For DragonCon this year I decided to give Lightroom 2 a try. I have changed a lot of things in my photo processing procedures, not the least of which has been the change from Windows to Macintosh OS X, and Lightroom sounded like a good fit.
On Thursday evening I installed the Lightroom 2 30-day trial on the Apple PowerBook G4 laptop that I would be using for the weekend. Chris [insert last name] helped me get started with Lightroom showing me some of the basics. The biggest thing that got me excited about Lightroom is the ease that metadata could be added to images and the ability to easily search for and filter images making it really easy to find images that have been tagged.
During DragonCon I would be out shooting from about 9:30 AM until around midnight at which time I would go to the hotel room fire up the laptop and spend 3 or 4 hours process all of the images in Lightroom. I would first copy the memory cards to my image bank and then onto the laptop so that there would always be two copies of every image.
Then I would import the images into Lightroom with my default metadata, which included a basic set of keywords, copyright information, and my contact information. Once in Lightroom I flagged the images that were unacceptable and should never be seen again and when I had made my way through all of the image I deleted the rejects.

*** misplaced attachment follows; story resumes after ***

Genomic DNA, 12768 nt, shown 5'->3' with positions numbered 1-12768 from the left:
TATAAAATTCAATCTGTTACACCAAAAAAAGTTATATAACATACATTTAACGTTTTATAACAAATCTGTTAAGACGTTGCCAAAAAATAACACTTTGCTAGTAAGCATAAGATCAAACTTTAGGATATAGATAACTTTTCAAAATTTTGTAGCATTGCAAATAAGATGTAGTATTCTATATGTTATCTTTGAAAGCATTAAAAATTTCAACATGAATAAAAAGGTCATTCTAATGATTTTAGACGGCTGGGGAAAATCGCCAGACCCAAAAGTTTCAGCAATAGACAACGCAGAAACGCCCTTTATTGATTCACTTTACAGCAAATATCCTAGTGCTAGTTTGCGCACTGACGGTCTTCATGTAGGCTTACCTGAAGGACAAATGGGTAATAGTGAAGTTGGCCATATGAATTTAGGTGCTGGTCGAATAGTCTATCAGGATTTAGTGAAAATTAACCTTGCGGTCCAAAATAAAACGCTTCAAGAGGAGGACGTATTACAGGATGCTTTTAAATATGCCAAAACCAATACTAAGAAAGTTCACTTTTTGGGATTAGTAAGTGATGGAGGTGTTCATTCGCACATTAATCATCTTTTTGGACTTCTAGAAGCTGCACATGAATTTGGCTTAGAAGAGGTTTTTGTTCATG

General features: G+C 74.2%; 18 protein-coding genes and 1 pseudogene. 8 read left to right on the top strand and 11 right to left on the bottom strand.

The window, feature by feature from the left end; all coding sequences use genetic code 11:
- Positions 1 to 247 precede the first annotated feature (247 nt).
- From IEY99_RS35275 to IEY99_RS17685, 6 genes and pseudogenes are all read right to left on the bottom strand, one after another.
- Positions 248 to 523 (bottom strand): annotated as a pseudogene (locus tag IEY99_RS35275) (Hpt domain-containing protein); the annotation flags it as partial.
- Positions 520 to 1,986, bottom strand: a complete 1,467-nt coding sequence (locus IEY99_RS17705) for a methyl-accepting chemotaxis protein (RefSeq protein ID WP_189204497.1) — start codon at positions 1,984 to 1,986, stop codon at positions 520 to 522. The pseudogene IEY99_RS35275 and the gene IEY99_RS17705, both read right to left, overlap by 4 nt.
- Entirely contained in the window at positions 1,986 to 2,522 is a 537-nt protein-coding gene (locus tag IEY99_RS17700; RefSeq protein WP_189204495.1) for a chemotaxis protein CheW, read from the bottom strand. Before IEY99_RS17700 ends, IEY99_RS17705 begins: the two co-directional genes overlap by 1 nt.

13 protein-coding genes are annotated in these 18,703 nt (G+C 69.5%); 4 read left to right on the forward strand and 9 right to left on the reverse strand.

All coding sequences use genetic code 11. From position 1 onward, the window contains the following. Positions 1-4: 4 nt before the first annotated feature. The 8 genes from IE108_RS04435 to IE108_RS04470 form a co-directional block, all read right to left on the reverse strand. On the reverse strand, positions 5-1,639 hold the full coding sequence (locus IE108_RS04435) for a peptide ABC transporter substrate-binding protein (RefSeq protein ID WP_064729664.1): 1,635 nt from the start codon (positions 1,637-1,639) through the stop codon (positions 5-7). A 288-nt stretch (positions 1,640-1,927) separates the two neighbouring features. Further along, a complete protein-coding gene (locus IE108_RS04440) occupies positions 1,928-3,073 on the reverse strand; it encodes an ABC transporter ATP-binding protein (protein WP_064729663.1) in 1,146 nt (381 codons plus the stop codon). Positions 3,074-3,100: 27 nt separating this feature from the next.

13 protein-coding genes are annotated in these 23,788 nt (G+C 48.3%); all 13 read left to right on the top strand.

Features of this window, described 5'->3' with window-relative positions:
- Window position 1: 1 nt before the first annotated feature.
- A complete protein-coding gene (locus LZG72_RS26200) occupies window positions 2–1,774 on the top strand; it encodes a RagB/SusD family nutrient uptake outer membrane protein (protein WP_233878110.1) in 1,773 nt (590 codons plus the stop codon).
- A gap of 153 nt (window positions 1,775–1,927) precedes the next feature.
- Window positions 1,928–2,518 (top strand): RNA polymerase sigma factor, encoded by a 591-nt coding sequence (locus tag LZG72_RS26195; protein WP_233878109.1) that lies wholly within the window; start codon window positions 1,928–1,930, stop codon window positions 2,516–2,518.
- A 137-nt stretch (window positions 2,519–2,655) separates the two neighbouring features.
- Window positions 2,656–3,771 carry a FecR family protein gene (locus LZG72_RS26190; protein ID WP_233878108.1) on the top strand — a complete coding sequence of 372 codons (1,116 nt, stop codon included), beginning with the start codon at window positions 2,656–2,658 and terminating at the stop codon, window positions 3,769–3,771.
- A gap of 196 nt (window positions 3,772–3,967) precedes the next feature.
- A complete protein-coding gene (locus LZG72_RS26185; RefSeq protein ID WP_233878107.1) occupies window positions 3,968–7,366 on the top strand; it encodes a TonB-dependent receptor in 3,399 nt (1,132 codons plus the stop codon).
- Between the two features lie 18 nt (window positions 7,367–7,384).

The next pass took a lot longer as I went through and rated every image using 1 through 5 stars with the idea being that all images with 3 or more stars would be turned in as keepers.
On the third pass I visited each one of the keepers and used Lightroom to color correct, rotate, and crop where necessary. Luckily the Canon EOS 40D auto white balance is very accurate for this type of photography and with the lenses in my kit I am able to get the shots I am looking for with much cropping or rotating.
The final step is to export the images from Lightroom with my custom file naming convention of “Firstname_Lastname_YYYYMMDDHHMMSS_####.jpg” and I used a thumbrive to transport the images to the show computer to copy them over to the Director of photography.
By the end of the show I shot around 3,600 images over the four days of DragonCon and turned in 717 keepers. For my personal use I had about 3,800 pictures and published 1,181 onto my SmugMug web site.
Lightroom 2 is a really amazing tool. This is the first event where I did not spend hours in Photoshop pouring over each and every image that was designated a keeper. It is also the first event where I had every keeper tagged with keywords that will allow me to search for images later. In the past I would add keywords and captions to the images in SmugMug, but that did nothing to help me find images on my hard drive.
My next goals for Lightroom are to read a good book on the subject and then spend the next year or so going through my entire image library adding keywords and other meta data.